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Werneria iboundji 

Scope: Global
Language: English
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Taxonomy [top]

Kingdom Phylum Class Order Family
Animalia Chordata Amphibia Anura Bufonidae

Scientific Name: Werneria iboundji Rödel, Schmitz, Pauwels & Böhme, 2004
Taxonomic Source(s): Frost, D.R. 2016. Amphibian Species of the World: an Online Reference. Version 6.0 (31 March 2016). New York, USA. Available at: http://research.amnh.org/herpetology/amphibia/index.html.

Assessment Information [top]

Red List Category & Criteria: Critically Endangered B1ab(iii) ver 3.1
Year Published: 2017
Date Assessed: 2016-07-06
Assessor(s): IUCN SSC Amphibian Specialist Group
Reviewer(s): Stuart, S.N.
Contributor(s): Rödel , M.-O. & Pauwels, O.S.G.
Facilitator/Compiler(s): Luedtke, J., Hobin, L.
Justification:
Listed as Critically Endangered because its extent of occurrence (EOO) is 10 km2, it occurs in a single threat-defined location, and there is a continuing decline in the extent and quality of its habitat.
Previously published Red List assessments:

Geographic Range [top]

Range Description:This species is only known from type locality at 560 m Asl on the east flank of Mount Iboundji, Massif du Chaillu, Offoué-Onoy Department, Ogooué-Lolo Province, Gabon. Searches at a second waterfall on Mount Iboundji and at many other waterfalls in Gabon, revealed no further records of this species. However, it is possible that it occurs at other waterfalls, particularly in the Chaillu Massif, although it is likely to be localized to the Massif. It is only known from one threat-defined location and its EOO is 10 km2.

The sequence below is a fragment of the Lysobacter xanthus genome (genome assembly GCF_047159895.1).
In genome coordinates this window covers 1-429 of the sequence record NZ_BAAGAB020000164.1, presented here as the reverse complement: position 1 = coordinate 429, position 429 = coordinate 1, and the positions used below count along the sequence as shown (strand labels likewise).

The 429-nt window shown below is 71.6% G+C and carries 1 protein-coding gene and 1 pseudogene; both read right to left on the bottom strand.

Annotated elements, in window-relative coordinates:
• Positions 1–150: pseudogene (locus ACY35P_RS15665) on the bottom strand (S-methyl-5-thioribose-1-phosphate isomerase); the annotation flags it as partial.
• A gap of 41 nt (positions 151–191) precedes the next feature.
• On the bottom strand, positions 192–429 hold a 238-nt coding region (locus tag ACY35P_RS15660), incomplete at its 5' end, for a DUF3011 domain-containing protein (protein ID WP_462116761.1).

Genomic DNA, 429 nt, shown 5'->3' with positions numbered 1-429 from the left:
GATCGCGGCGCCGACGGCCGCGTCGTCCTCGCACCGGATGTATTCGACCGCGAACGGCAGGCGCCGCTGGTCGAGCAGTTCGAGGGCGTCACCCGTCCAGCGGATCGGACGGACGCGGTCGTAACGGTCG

Countries occurrence:
Native:
Gabon
Additional data:
Number of Locations:1
Lower elevation limit (metres):560
Upper elevation limit (metres):560
Range Map:Click here to open the map viewer and explore range.

Population [top]

Population:Unlike most congeners, which are often locally very abundant, this species appears to be very rare as only two individuals could be located in 20 person-hours of searching. Few herpetological surveys have taken place in this region, and the species has not been seen during surveys that took place in the last 5 or 6 years; therefore it has not been seen since it was originally collected, but this could be due to surveys taking place in the wrong place at the wrong time of year (M.-O. Rödel pers. comm. July 2016). Due to ongoing decline in the extent and quality of habitat, the population is suspected to be decreasing.
Current Population Trend:Decreasing
Additional data:
Population severely fragmented:No

Habitat and Ecology [top]

Habitat and Ecology:This species is known only from among rocks at the edge of a plunge pool at the base of a large waterfall in lowland forest. However, it is possible that this is similar to congeners which are leaf litter species and occur only at waterfalls during the breeding season (M.-O. Rödel pers. comm. July 2016). It is presumed to be a larval developer.
Systems:Terrestrial; Freshwater
Continuing decline in area, extent and/or quality of habitat:Yes
Movement patterns:Not a Migrant

Use and Trade [top]

Use and Trade: There are no records of this species being utilized.

Threats [top]

Major Threat(s): The main threat to the species are the ongoing logging activities in the region, but these have not yet reached the waterfall basin where the species has been recorded. Even if logging occurs nearby, it is likely to modify temperature, humidity, and available food, and so have serious consequences for this species which, like its congeners, is dependent on high humidity.

Conservation Actions [top]

Conservation Actions: Conservation Actions
Mount Iboundji has been proposed as a Biodiversity Sanctuary, due to its botanical and herpetological values, but no protection status has been granted to date.

Conservation Needed
Protection of forest on the Massif is required.

Research Needed
Further surveys back to the type locality and other likely sites on the Massif are required to improve the understanding of its distribution, population size and trends.

Citation: IUCN SSC Amphibian Specialist Group. 2017. Werneria iboundji. The IUCN Red List of Threatened Species 2017: e.T61761A96225118. . Downloaded on 22 November 2017.
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